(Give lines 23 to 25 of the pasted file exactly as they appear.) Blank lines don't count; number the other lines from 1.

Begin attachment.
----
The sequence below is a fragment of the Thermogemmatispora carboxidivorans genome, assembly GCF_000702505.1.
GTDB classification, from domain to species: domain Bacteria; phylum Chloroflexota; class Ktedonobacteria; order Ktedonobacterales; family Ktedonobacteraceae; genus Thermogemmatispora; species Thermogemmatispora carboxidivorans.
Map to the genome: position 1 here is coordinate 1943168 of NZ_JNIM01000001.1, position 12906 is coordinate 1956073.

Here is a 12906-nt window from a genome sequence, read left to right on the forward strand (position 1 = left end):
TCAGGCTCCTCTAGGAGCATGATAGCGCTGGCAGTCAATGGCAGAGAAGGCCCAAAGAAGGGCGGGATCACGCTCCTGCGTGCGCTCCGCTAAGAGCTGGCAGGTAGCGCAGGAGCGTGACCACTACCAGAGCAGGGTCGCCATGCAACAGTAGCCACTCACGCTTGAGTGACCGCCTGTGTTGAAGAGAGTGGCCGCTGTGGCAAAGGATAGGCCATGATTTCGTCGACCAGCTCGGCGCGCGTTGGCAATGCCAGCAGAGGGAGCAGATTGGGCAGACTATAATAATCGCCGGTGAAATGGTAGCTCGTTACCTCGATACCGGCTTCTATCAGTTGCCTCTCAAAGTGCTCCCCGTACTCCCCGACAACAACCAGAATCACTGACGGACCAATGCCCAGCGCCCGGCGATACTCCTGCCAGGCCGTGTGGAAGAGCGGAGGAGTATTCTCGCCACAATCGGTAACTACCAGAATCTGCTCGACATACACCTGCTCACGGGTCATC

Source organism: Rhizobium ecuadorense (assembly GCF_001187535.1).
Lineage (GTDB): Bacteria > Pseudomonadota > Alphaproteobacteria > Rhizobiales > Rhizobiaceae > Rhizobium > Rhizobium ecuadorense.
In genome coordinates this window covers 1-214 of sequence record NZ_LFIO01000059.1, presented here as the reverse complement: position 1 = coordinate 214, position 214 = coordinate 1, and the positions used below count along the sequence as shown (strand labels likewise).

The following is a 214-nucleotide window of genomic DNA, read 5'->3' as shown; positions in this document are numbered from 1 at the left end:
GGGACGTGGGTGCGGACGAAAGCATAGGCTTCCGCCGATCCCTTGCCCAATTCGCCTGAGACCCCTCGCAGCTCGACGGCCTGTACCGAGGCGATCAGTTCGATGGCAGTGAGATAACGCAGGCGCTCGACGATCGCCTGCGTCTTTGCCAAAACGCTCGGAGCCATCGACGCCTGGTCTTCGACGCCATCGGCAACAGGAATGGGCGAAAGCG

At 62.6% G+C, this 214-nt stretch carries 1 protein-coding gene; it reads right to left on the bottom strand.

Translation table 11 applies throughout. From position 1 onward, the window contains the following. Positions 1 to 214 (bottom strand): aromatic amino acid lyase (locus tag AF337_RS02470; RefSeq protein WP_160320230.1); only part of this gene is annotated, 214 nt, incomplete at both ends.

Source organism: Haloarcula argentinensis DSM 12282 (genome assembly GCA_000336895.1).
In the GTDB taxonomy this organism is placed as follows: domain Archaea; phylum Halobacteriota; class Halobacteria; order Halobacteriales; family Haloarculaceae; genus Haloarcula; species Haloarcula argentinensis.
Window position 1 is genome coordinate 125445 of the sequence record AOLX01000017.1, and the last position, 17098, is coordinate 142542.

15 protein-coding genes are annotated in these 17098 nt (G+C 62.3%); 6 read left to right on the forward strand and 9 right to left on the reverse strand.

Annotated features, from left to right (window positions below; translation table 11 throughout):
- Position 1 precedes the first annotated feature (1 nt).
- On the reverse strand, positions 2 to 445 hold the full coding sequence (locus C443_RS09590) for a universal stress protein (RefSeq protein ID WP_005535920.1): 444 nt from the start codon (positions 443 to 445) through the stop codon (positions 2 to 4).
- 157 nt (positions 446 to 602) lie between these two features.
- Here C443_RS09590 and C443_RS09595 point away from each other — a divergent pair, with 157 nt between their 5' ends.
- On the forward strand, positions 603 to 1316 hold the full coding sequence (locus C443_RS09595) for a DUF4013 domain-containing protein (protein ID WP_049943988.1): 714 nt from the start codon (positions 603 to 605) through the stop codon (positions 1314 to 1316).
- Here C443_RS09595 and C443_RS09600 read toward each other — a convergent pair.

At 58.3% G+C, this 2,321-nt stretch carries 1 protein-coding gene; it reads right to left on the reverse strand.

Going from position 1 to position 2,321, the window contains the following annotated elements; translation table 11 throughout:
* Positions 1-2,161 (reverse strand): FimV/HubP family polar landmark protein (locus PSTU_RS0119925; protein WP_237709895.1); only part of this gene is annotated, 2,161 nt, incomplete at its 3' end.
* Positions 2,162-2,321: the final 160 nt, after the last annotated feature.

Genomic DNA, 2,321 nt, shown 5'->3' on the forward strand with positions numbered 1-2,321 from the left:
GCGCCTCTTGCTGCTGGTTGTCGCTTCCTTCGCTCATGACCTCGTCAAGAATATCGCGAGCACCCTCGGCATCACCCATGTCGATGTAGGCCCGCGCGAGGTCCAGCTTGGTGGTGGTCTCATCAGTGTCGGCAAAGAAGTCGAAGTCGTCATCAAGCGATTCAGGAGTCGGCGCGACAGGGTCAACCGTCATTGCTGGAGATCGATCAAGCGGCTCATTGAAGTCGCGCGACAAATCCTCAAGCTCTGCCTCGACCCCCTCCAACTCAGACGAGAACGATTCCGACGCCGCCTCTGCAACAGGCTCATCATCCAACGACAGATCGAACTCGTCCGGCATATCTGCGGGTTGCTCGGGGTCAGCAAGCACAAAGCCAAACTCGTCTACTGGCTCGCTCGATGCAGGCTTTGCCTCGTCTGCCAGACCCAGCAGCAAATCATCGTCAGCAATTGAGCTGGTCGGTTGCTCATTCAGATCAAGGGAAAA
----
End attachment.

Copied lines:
- Here C443_RS09595 and C443_RS09600 read toward each other — a convergent pair.

At 58.3% G+C, this 2,321-nt stretch carries 1 protein-coding gene; it reads right to left on the reverse strand.

Going from position 1 to position 2,321, the window contains the following annotated elements; translation table 11 throughout: